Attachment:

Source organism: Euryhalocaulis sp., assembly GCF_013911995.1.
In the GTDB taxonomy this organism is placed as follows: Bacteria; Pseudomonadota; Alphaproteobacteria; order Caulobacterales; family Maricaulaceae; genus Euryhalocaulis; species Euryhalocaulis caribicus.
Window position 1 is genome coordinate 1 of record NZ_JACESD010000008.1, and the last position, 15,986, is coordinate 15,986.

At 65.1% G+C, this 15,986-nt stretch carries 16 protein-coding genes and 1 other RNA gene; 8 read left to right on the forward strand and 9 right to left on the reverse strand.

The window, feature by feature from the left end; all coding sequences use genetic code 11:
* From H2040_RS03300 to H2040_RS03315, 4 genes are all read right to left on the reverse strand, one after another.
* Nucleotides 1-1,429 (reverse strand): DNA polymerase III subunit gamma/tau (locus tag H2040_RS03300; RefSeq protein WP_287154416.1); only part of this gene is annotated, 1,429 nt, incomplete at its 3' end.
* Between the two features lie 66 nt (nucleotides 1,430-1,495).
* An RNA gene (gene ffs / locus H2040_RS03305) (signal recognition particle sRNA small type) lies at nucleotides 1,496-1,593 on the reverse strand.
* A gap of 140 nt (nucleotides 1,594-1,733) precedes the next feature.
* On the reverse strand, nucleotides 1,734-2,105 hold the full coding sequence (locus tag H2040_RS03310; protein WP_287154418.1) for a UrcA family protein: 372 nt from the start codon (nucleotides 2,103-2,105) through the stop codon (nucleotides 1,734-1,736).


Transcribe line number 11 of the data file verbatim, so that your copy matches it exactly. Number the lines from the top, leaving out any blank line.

* On the reverse strand, nucleotides 1,734-2,105 hold the full coding sequence (locus tag H2040_RS03310; protein WP_287154418.1) for a UrcA family protein: 372 nt from the start codon (nucleotides 2,103-2,105) through the stop codon (nucleotides 1,734-1,736).